Railway’s research arm RDSO is likely to issue ‘speed certificate’ to the much-awaited Mumbai Metro this week, sources said. This will now pave the way for the operator Reliance Infra obtaining safety certificate from the Railways, they said.
“The process of issuing speed certificate for the Mumbai Metro is almost over. The trial report is nearly ready and we may give the clearance to the operator of Mumbai Metro One as early as this week,” sources at the Research, Design and Standards Organisation (RDSO) told PTI.
Chief Minister Prithviraj Chavan and the operator Reliance Infra have been saying that the metro services will be thrown open to the public this month-end. Mumbai Metro One Pvt Ltd (MMOPL) is a joint venture between Reliance Infrastructure, French firm Veolia Transport and the Mumbai Metropolitan Region Development Authority (MMRDA).
While Anil Ambani-owned Reliance Infra, which is the execution agency, owns a 69 per cent stake in the project, the state-run MMRDA and Veolia hold 26 per cent and 5 per cent respectively. The RDSO is a statutory technical body, which certifies rail system for safety based on international standards.
After carrying out the oscillation and emergency braking distance trials under the monitoring of the RDSO, the MMRDA is now undertaking proper trial runs on the entire first phase of the 11.4-km long Versova-Andheri-Ghatkopar section of the Mumbai Metro for the last couple of days.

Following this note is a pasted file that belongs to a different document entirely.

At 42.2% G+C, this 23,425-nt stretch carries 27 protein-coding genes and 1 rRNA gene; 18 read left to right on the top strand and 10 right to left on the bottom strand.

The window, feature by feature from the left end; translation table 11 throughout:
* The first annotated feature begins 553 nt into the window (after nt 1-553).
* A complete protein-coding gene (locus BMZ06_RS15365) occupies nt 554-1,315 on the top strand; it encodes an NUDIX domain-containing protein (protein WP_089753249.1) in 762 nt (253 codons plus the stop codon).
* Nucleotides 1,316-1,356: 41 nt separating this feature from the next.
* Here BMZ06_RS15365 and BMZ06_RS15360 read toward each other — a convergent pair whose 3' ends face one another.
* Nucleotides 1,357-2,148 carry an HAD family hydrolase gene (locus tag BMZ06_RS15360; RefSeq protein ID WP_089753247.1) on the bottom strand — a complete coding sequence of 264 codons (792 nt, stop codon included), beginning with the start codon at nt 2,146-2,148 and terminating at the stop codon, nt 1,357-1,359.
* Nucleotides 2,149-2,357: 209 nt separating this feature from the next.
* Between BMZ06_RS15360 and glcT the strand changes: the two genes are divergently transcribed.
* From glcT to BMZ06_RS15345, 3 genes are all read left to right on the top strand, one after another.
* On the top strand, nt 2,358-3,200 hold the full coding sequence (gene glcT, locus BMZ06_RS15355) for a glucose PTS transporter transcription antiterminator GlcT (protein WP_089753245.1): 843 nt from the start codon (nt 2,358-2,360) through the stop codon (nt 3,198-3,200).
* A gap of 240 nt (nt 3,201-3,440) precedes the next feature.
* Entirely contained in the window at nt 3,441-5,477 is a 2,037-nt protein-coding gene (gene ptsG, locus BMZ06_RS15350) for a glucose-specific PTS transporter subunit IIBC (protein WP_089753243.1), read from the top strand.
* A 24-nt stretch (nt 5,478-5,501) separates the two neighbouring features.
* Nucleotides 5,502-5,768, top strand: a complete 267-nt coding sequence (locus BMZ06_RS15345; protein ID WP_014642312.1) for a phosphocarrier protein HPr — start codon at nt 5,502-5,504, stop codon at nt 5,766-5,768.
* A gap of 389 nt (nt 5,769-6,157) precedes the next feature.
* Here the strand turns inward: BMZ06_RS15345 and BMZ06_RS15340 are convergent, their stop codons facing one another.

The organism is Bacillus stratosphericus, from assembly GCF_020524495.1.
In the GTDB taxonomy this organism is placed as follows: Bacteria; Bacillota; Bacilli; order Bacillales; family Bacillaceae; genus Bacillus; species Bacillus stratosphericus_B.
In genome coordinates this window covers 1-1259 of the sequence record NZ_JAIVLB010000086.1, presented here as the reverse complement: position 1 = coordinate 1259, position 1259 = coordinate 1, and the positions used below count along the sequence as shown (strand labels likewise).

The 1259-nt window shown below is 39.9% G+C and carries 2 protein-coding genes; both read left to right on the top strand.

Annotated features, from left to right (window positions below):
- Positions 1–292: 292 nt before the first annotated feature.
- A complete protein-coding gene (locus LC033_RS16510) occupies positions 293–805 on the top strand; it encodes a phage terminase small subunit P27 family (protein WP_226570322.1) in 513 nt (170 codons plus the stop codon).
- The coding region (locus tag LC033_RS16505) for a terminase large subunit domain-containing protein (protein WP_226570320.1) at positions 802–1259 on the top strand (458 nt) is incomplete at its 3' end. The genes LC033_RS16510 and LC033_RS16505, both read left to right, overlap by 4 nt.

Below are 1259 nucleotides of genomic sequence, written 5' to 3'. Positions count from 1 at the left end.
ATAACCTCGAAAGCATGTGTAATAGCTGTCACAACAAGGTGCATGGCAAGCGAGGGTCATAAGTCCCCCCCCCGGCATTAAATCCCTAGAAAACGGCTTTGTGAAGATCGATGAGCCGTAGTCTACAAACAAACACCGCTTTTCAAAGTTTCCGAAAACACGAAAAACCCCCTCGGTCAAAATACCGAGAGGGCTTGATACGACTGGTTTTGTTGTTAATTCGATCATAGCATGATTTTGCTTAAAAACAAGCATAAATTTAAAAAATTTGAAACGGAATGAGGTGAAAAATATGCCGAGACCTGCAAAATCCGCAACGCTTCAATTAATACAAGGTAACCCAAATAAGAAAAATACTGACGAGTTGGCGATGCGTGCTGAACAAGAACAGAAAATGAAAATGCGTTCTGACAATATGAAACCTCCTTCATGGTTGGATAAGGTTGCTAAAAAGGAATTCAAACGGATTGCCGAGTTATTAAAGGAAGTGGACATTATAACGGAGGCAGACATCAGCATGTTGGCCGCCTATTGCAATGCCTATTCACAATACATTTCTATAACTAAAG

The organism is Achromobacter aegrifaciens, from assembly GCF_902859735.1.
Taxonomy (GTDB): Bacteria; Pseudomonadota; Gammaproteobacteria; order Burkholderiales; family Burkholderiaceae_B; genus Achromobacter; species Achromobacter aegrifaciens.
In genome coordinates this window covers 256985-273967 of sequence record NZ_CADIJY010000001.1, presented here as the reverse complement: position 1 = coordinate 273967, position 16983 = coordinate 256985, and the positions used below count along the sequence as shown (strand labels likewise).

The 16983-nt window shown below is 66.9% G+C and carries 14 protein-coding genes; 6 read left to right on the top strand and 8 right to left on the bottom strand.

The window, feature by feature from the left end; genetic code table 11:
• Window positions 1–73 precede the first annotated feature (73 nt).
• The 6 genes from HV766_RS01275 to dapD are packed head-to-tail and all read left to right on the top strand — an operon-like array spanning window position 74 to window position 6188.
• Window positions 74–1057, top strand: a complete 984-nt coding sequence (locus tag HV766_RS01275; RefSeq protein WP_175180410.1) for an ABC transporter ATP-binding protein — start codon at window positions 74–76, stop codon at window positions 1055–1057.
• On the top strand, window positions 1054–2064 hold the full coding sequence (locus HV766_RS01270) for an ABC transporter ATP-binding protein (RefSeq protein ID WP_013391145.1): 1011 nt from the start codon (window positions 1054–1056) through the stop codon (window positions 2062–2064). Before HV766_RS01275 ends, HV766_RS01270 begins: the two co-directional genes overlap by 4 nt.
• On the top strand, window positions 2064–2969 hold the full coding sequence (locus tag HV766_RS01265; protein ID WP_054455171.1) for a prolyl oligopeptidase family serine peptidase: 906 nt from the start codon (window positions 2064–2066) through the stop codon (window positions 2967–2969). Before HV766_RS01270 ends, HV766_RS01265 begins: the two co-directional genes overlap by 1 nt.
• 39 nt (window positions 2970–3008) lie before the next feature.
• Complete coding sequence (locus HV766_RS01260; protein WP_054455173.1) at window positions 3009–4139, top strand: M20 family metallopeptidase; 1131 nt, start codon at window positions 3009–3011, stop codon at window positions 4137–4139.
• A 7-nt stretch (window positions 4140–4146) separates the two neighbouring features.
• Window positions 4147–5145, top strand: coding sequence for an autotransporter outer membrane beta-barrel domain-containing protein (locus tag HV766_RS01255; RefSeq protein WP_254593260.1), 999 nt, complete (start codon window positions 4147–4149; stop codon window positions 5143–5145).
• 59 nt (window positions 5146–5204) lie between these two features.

Once the speed clearance is in place, MMOPL will have to apply to the Commissioner of Metro Railway Safety for the safety certificate, they said, adding the final go ahead for the commencement of services will come from the Railway Board. The speed clearance is granted after testing the stability and load, vibration, comfort factor on the tracks, alignment between tracks and train wheels during the trial runs of the train.
Prime Minister Manmohan Singh had laid the foundation stone of the first phase of the Mumbai Metro in June 2006. According to the initial plans, the stretch was to start operations from 2009.
The joint venture’s failure to launch the services on time has reportedly resulted in the project cost shooting up by about 84 per cent to Rs 4,351 crore from the originally planned Rs 2,356 crore.
The consortium has been claiming that there is a cost escalation of Rs 1,935 crore over and above the original cost of Rs 2,356 crore.